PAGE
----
How 1989’s Invasion Of Panama Set The Stage For 25 Years Of Endless War
TheMisesInstitute, June 1, 2017
In November 1989, the US used the newly apparent Soviet weakness as an opportunity to begin invading a variety of foreign countries. These included Iraq, Somalia, and the former Yugoslavia.
But first on the list was Panama in December 1989. At the time, the Panamanian state was an authoritarian regime that stayed in power largely due to US support, and functioned as an American puppet state in Central America. The US regime’s man in Panama was Manuel Noriega, who just died at 83 years of age. After he stopped taking orders from Washington, Noriega became the first in a long line of foreign politicians who were held up as the next «Hitler» by the American propaganda machine. This was done in order to justify what would become an endless policy of invading tiny foreign countries that are no threat to the US — all done in the name of «humanitarian» intervention.
The U.S. invasion of Panama was the first act of military intervention in the new post-Cold War world — the first act of war since 1945 where the United States has not used Communism or «Marxism-Leninism» as the effective all-purpose alibi. Coming so soon after the end of the Cold War, US President George Bush’s list of alleged reasons for the invasion were a grab-bag of haphazard and inconsistent arguments — none of which made sense.
The positive vaunting was, of course, prominent: what was called, idiotically, the «restoration of democracy» in Panama. When in blazes did Panama ever have a democracy? Certainly not under Noriega’s beloved predecessor and mentor, the U.S.’s Panama Treaty partner, General Omar Torrijos. The alleged victory of the unappetizing Guillermo Endara in the abortive Panamanian election was totally unproven. The «democracy» the U.S. imposed was peculiar, to say the least: swearing in Endara and his «cabinet» in secrecy on a US army base.
Since Noriega, whatever his other sins, was obviously no Marxist-Leninist, and since the Cold War was over anyway it would have been tricky; even embarrassing, to try to paint Noriega and his tiny country as a grave threat to big, powerful United States. And so the Bush administration laid on the «drug» menace, braving the common knowledge that Noriega himself was a longtime CIA creature and employee whose drug trafficking was at the very least condoned by the U.S. for many years.
The administration therefore kept stressing that Noriega was simply a «common criminal» who had been indicted in the US (for actions outside the US — so why not indict every other head of state as well?) so that the invasion was simply a police action to apprehend an alleged fugitive. But what real police action — that is, police action over a territory over which the government has a virtual monopoly of force —involves total destruction of an entire working-class neighborhood, the murder of hundreds of Panamanian civilians as well as American soldiers, and the destruction of a half-billion dollars of civilian property?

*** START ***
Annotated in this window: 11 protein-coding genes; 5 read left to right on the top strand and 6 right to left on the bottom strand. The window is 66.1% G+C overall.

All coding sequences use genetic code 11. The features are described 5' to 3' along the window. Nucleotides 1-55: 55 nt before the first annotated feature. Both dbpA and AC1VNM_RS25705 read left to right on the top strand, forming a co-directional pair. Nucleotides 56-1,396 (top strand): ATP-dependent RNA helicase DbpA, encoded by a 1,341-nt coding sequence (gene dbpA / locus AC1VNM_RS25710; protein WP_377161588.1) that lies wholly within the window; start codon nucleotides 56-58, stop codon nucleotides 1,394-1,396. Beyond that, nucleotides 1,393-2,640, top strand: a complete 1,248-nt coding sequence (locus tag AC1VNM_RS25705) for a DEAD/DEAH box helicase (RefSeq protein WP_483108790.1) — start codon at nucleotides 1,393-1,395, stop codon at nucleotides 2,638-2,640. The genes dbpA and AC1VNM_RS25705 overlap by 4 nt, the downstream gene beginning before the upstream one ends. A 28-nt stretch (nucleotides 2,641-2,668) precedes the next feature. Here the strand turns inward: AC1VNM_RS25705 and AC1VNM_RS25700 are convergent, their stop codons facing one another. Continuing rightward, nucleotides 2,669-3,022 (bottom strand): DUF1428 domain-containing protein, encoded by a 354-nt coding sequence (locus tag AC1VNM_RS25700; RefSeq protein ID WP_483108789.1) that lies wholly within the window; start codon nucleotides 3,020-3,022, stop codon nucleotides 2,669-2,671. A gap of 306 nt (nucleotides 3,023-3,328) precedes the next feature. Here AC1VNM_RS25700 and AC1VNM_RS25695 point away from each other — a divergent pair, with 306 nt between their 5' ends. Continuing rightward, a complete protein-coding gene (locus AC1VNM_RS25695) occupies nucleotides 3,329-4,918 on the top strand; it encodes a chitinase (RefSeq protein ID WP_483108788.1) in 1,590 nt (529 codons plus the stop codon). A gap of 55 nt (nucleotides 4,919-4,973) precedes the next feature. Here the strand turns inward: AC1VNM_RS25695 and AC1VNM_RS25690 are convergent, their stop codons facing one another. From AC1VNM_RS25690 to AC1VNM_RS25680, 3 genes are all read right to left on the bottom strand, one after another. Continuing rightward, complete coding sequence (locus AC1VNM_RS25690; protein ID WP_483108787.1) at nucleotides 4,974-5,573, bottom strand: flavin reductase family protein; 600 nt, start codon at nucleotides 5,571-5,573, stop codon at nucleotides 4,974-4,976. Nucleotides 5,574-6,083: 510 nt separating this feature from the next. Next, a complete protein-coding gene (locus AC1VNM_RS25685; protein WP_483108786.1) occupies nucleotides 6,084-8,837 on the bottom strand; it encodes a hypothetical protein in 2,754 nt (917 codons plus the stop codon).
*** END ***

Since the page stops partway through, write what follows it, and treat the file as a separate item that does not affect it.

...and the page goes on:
It’s almost darkly comedic how easy it has been to convince the American people to go along with nearly any justification for invading a foreign country, no matter how flimsy.
The US would perfect aspects of this routine as time went on. In 1991, Saddam Hussein was the next Hitler, with the media hinting that if left unchecked, Hussein would invade the entire Middle East. «He gassed his own people!» was the endless refrain. The other justification was that Saddam’s government had invaded another country.
But, «he invaded a small country.» Are we ungracious for bringing up the undoubted fact that none other than George Bush, not long ago, invaded a very small country: Panama? And to the unanimous huzzahs of the same U.S. media and politicians now denouncing Saddam?
By the Clinton years, Slobodan Miloševi? was the new next Hitler. Even the call for «humanitarian» action rung a little untrue. After all, it struck many people as curious as to why Serbia required bombing for its human rights violations while the genocide in Rwanda — which was occurring right around the same time — was steadfastly ignored by Washington.
In 2011, the usual tactics were employed to justify the invasion of Libya — which only made the country a breeding ground for ISIS and Al Qaeda.
And today, of course, we hear the same things about Bashar Assad in Syria. Like Noriega, Hussein, Miloševi?, and Qaddafi before him, Assad is obviously no threat to the US or its residents. Indeed, Assad is fighting people who potentially are a threat to US residents. But, since the US military establishment wants Assad gone, some excuse must be manufactured for an invasion.
These methods can be employed against any regime on earth. I make a Modest Proposal for the only possible consistent and coherent foreign policy: the U.S. must, very soon, Invade the Entire World! Sanctions are peanuts; we must invade every country in the world, perhaps softening them up beforehand with a wonderful high-tech missile bombing show.
Thus the destruction of Manuel Noriega and his regime illustrated what was to come during the next 25 years of American foreign policy: target a foreign regime that poses no threat to the US, and manufacture a nice-sounding reason for doing so.
Между тем, в России политиканы, «эксперты», подконтрольные ЦРУ СМИ продолжают нахваливать псевдодемократическую Америку.
Те, кто любит «наших американских партнеров», «забывают» о грязных, злых уродах США.
О таких монстрах, как коварный и крайне опасный мошенник, расист, лжец, и убийца Дональд Трамп. И о таких, как порочный Конгресс США, фашистские ФБР и ЦРУ, лживые американские СМИ…
Арнольд Локшин, политэмигрант из США